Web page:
Supreme Court Veteran and Solicitor General Office Alum Jeffrey B. Wall To Join Sullivan & Cromwell’s Appellate Litigation Practice

October 16, 2013

Sullivan & Cromwell LLP announced today that Jeffrey B. Wall will be joining the firm's Washington, D.C. office as Co-Head of the Appellate Litigation Practice. Mr. Wall joins the firm from the Office of the Solicitor General at the U.S. Department of Justice, where he argued 10 cases and filed more than 150 briefs in the U.S. Supreme Court on issues involving securities law, bankruptcy, taxation, preemption, labor and employment, the False Claims Act, and the First Amendment. Mr. Wall will work in conjunction with Brendan P. Cullen, the other Co-Head of Sullivan & Cromwell's Appellate Litigation Practice.

“We are delighted Jeff will be joining us,” said Joseph C. Shenker, Chairman of Sullivan & Cromwell. “His expertise in all phases of appeals, up to and including the Supreme Court, will add to the quality and depth of the services we offer to clients.”

Daryl A. Libow, who manages the firm's Washington office, added, “Jeff is a rising star, with considerable experience across many areas of commercial law where our firm already has a deep bench of experience. His addition will further enhance our ability to represent clients in complex business cases at every stage of the litigation process.”

Mr. Wall noted, “I'm thrilled to be joining Sullivan & Cromwell. The firm's litigation practice is second to none, and it has a long history of handling high-profile appeals in the Supreme Court and other federal and state courts. I'm excited to be a part of that tradition and represent such a wide variety of clients and industries in their most challenging cases.”

Mr. Wall has extensive experience in appellate litigation, critical motions, and regulatory litigation in federal and state courts and before federal agencies. Mr. Wall has received a number of recognitions for his advocacy before the U.S. Supreme Court, including awards from the U.S. Attorney General for outstanding contributions by a new employee and from the Internal Revenue Service for outstanding support to the Office of Chief Counsel. Before serving in the Office of the Solicitor General, he was a law clerk to Supreme Court Justice Clarence Thomas and Judge J. Harvie Wilkinson III of the U.S. Court of Appeals for the Fourth Circuit. Mr. Wall also worked in the appellate practice of an international law firm, and taught courses in law school on administrative law and federal jurisdiction. Mr. Wall graduated with high honors from the University of Chicago Law School, where he was a member of the Order of the Coif, served as an editor of the Law Review, and won the moot court competition.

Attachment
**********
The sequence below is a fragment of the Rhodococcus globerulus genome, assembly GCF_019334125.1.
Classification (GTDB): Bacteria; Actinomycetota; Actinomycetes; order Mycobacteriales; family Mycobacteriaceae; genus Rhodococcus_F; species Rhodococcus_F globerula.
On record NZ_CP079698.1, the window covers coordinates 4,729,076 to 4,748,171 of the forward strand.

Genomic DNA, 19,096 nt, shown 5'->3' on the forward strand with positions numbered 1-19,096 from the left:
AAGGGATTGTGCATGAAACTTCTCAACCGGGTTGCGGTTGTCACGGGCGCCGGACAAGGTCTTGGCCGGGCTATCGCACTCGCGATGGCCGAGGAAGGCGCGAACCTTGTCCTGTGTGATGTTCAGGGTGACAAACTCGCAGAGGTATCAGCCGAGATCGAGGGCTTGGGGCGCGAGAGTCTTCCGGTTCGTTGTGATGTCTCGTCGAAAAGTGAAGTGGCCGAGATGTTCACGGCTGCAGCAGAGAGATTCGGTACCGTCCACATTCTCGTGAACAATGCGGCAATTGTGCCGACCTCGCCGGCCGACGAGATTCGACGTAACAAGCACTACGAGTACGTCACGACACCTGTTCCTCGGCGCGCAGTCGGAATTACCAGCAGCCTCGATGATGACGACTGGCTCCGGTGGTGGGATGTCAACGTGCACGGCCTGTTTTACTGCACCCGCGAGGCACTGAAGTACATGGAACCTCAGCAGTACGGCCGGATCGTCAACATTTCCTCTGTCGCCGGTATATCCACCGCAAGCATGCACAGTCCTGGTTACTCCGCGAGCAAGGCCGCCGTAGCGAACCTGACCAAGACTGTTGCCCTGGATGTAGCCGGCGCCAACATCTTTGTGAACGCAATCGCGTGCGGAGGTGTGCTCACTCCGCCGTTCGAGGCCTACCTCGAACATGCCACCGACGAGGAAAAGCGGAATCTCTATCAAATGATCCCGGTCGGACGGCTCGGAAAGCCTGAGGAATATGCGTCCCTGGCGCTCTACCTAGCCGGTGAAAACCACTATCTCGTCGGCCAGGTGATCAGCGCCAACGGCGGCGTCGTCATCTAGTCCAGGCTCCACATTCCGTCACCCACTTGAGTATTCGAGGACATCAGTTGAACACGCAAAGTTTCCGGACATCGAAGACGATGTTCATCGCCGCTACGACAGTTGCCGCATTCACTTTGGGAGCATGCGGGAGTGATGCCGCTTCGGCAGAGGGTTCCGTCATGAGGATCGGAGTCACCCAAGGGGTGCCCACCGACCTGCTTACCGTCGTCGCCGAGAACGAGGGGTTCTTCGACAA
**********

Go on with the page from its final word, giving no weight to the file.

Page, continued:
About Sullivan & Cromwell's Supreme Court and Appellate Practice
For more than a century, Sullivan and Cromwell's appellate litigation practice has represented clients in complex cases before the U.S. Supreme Court, federal and state courts of appeals, and administrative agencies. With 14 former law clerks of the U.S. Supreme Court and a number of other former appellate law clerks, attorneys in Sullivan & Cromwell's appellate practice bring to bear extensive experience in providing the highest-caliber representation in a wide range of fields, including antitrust, banking, corporate and securities, environmental, intellectual property, labor and employment, products liability, and taxation law. The firm has prevailed in numerous significant cases in the U.S. Supreme Court, from the landmark decision in Bivens v. Six Unknown Named Agents that recognized an implied cause of action against federal agents for a violation of the Fourth Amendment, to more recent decisions in Watters v. Wachovia Bank, N.A. and Stoneridge Investment Partners, LLC v. Scientific Atlanta, Inc. that recognized important limitations on the reach of the federal securities laws. In the federal and state courts of appeals, Sullivan & Cromwell has represented clients in recent victories in the Tenth Circuit (Novell v. Microsoft), the Second Circuit (Parisi v. Goldman Sachs & Co.), the Fifth Circuit (City of New Orleans' Employees' Retirement System v. Hayward), and the Delaware Supreme Court (Brinckerhoff v. Enbridge Energy Company, Inc.).